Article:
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Friday Creature Feature: Not So Musical Monkeys
The Rhesus monkey is a “highly intelligent, lively animal that is docile when young” but new research says beat induction or the ability to pick up the beat from a varying rhythm is not something a rhesus monkey is capable of doing.
Rhesus monkeys are patient and do well in captivity and so they have been the default Old World Monkey used in health and science research: they have been cloned, helped develop vaccinations, and launched into space.
Henkjan Honing, a professor of Music Cognition at the Universiteit van Amsterdam and a team of neurobiologists led by Hugo Merchant from the Universidad Nacional Autonoma de México, studied a pair of monkeys: a 2 year old male named Aji and Yko, a 5 year old female, for their study.
Aji and Yko were not harmed during the study though they did have a portion of their scalp and the reference ear shaved to make attaching the EEG electrodes to their heads with tape easier. They were allowed to sit unrestrained and awake in a “monkey chair” that was placed in front of two loudspeakers in a dimly lit and quiet room.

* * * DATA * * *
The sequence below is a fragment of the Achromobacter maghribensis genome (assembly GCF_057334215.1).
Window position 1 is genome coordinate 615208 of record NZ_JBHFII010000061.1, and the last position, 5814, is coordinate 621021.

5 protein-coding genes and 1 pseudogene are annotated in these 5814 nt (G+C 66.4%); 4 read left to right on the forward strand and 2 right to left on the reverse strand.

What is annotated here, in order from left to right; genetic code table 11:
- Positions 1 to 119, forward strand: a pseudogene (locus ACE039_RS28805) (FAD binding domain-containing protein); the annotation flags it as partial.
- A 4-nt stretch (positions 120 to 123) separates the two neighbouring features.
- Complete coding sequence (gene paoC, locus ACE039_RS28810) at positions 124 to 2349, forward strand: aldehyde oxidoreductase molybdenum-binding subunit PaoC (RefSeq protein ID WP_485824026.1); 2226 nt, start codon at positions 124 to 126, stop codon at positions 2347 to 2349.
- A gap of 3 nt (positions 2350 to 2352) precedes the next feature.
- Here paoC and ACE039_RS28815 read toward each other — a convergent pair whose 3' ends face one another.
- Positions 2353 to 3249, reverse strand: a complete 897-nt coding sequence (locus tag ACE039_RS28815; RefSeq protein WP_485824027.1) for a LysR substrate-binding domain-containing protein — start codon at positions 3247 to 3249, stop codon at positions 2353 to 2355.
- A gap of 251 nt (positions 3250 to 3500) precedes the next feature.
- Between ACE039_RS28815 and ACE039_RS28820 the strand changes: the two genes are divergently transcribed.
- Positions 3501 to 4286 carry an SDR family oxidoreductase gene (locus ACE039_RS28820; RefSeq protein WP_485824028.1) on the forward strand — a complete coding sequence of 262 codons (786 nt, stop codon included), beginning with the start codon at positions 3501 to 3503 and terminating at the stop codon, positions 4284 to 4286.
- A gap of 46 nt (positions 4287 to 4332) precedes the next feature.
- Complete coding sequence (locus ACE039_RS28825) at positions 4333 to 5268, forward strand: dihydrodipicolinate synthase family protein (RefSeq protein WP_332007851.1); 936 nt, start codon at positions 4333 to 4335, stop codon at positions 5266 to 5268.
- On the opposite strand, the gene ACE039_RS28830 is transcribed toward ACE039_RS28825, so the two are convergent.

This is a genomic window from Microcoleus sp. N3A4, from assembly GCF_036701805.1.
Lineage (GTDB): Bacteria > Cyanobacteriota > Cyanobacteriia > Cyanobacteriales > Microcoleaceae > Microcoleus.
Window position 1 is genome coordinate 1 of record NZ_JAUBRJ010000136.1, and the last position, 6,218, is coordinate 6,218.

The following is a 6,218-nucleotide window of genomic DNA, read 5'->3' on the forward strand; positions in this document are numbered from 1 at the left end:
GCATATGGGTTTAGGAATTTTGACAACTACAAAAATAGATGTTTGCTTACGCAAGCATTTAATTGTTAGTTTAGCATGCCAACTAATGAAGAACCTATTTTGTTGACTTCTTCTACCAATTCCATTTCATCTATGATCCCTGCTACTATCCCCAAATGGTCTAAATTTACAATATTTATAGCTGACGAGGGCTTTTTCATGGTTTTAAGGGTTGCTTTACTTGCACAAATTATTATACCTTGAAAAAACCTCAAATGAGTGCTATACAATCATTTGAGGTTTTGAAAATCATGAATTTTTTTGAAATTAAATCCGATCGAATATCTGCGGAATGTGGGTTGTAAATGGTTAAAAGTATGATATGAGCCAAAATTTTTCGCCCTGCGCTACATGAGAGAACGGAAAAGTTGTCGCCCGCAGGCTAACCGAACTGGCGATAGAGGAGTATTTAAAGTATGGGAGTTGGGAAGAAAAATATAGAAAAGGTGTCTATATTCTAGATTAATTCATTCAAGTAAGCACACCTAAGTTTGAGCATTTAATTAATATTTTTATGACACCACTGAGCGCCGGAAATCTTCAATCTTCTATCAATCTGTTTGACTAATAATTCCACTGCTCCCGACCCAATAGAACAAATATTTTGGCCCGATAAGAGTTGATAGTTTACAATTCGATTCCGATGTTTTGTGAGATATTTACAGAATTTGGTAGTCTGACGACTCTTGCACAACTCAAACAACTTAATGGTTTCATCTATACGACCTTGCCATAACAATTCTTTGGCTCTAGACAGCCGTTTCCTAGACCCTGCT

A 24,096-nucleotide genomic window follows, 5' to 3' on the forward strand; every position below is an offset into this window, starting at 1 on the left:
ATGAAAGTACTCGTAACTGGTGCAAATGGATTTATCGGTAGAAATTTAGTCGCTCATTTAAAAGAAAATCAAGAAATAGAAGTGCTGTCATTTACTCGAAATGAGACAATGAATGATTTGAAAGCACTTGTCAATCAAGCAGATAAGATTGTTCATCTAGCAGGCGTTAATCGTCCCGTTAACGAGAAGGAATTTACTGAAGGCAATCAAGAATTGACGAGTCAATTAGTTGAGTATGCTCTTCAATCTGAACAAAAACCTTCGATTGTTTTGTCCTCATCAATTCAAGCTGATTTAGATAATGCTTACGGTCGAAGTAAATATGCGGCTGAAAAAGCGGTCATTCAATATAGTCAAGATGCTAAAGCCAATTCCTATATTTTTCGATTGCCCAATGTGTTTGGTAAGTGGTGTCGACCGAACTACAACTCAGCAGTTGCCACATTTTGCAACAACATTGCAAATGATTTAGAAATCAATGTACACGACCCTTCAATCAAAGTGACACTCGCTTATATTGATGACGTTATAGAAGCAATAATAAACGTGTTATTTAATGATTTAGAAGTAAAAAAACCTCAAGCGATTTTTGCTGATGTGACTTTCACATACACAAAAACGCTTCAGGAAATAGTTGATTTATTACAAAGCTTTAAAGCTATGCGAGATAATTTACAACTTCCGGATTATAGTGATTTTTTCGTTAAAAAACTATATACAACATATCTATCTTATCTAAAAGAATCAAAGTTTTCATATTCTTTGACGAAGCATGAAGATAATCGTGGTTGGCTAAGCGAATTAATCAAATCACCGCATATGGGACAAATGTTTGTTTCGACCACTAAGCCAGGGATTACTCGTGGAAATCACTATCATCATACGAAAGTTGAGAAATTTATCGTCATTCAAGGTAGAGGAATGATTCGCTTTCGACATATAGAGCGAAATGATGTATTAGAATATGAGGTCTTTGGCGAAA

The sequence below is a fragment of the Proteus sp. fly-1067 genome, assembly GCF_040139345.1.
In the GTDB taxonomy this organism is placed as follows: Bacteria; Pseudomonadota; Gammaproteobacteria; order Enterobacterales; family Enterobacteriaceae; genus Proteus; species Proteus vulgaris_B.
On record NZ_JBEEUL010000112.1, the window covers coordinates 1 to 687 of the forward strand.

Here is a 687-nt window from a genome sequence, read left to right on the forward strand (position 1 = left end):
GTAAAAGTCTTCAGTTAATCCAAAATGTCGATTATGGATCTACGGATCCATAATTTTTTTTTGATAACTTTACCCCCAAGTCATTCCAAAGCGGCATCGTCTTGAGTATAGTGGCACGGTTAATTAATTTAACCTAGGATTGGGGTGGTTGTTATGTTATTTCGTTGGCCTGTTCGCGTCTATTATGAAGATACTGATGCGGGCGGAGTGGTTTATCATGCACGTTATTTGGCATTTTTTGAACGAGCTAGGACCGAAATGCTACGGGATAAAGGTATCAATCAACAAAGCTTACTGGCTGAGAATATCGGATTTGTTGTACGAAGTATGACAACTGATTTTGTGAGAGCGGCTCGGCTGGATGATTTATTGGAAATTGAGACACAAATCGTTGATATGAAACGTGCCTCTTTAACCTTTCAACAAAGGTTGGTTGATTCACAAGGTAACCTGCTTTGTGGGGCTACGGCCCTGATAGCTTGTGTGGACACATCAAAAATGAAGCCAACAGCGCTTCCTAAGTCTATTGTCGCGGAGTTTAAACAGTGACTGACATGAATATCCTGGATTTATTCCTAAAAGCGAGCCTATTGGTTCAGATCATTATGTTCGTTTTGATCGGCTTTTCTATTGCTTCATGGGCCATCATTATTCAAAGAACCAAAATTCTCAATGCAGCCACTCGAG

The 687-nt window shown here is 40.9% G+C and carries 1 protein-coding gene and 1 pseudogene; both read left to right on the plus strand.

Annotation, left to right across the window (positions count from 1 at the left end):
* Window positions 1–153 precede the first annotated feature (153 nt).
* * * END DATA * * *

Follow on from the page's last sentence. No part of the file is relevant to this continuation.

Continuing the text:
The study mentioned “Food and water where given ad libitum.” the fancy way of saying food was provided freely. In their native homeland of Asia Rhesus monkeys like to eat seeds, fruits, and insects. It’s reasonable to assume Aji and Yko were not allowed to snack during the experiment, which is a shame because listening to “sequences based on a typical 2-measure rock drum accompaniment pattern” is more fun with popcorn.
Even though the rhesus monkeys are unable to detect the beat in music, a trait found both in human adults and newborns, the monkeys can detect rhythmic groups in music which is a trait they do share with us.
Earlier this week a fellow Old World monkey, a Japanese macaque, or snow monkey, named Darwin proved that monkeys and humans share more than just the anatomical and physiological: we also share the love of a good deal and a nice coat.
Darwin was found clad in a shearling coat and loitering at an Ikea in Toronto, Canada. He managed to escape his crate in a car parked in the lot and toddled off to explore without his owner’s permission.
Darwin was probably searching for a new monkey chair at the furniture store so he could hang out in style with Aji and Yko while they all enjoyed not being able to hear a beat.
1944: Camano Class Light Cargo Ship was laid down for the US Army as FS-289 at Wheeler Shipbuilding in Whitestone, NY.
1955 - 1963: Used as a cargo supply ship for the Texas Towers, a network of advanced radar stations located off the Eastern Seaboard. In 1957, Capt. Sixto Mangual was commander of the AKL-17 and in 1961 it was rechristened the USNS New Bedford. The New Bedford, sailing out of State Pier, was keeping vigil when Texas Tower No. 4 callapsed off the New Jersey coast during a January 1961 nor'easter.
2006: Design of the Tesla Turbine began on June 11, 2006. The Sea Bird was sold by Defense Reutilization and Marketing Service for commercial service.